Mystery paralysis in 5-year-old girl linked to tick bite

Pearl Mccarthy
June 13, 2018

- A mother in Grenada, Mississippi, sent out a warning to parents on Facebook after her daughter ended up in the hospital after finding a tick on her head.

Fortunately for Kailyn, she made a quick recovery and is now something of a social media star, Jessica's post having gotten tens of thousands of Facebook reactions and shares. She then took Kailyn to the Medical Center where the doctors ran a number of blood test and took a CT scan.

"PLEASE for the love of god check your kids for ticks!" she wrote.

Kailyn Kirk, 5, who is recovering from a case of tick paralysis. Tick paralysis occurs mostly in the spring and early summer, and is reported more commonly in children, probably due to their smaller body mass. Symptoms tend to appear four to seven days after a tick bite and go away within 24 hours of removing the tick, according to the Centers for Disease Control and Prevention.

"Scary is a understatement", Griffin said in a post on Facebook. It's more common in children than it is adults! Kailyn woke up and couldn't walk!

Most previous cases of tick paralysis have been reported in children; typically girls, according to a 2012 report on the condition. After the tick has been engorged for multiple days, paralysis usually starts in the lower limbs and works its way up the body, eventually affecting the respiratory system where it can become fatal.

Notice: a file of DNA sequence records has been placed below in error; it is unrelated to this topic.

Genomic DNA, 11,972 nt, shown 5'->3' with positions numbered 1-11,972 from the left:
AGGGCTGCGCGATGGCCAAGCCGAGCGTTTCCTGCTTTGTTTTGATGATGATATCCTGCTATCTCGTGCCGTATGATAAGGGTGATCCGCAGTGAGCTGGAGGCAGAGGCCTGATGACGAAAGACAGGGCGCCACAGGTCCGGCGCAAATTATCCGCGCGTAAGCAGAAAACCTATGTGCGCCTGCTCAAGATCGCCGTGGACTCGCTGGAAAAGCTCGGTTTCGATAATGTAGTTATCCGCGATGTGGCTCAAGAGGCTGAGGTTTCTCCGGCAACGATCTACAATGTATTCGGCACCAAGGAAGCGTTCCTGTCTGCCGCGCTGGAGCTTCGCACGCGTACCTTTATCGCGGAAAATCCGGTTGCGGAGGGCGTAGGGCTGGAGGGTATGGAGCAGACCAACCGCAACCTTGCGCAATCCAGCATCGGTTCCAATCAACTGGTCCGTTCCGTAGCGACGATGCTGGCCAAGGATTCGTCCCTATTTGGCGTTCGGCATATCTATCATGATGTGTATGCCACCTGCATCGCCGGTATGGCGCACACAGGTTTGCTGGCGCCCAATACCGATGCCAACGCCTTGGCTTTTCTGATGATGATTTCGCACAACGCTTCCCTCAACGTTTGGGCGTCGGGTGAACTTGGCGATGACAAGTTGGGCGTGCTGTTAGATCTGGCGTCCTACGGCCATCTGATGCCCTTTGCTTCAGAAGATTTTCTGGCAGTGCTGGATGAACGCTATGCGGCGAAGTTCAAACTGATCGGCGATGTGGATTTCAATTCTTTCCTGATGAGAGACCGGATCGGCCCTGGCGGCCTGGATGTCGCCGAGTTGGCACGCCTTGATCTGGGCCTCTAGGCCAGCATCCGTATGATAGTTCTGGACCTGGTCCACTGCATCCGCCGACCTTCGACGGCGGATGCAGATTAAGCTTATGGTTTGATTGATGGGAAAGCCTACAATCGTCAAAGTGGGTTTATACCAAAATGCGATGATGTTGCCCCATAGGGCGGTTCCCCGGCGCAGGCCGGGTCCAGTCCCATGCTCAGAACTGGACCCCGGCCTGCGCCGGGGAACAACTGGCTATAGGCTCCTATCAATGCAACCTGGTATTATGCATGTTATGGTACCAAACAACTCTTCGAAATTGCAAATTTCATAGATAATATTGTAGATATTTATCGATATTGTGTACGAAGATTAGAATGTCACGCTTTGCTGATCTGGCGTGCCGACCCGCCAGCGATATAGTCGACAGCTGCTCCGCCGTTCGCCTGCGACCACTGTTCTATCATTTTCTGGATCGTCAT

Symptoms usually begin with numbness or tingling, fatigue or weakness.

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"Fortunately, it is relatively rare", said Robbin Lindsay, a research scientist at the Public Health Agency of Canada who specializes in ticks. Some cases in livestock have been caused by the American dog tick, found east of Saskatchewan.

More than 40 tick species worldwide are known to cause tick paralysis.

When the tick is removed, the paralysis goes away.

The main treatment for tick paralysis is completely removing the tick, including all of its mouthparts, since they contain the salivary glands that produce the toxin.

The CDC recommends showering within two hours of coming indoors to reduce the risk of getting Lyme Disease and other tick-borne diseases. It wasn't until she was brushing Kailyn's hair and pulling it back into a ponytail that she spotted a tick.

Once it was removed, Evelyn was walking the next day.

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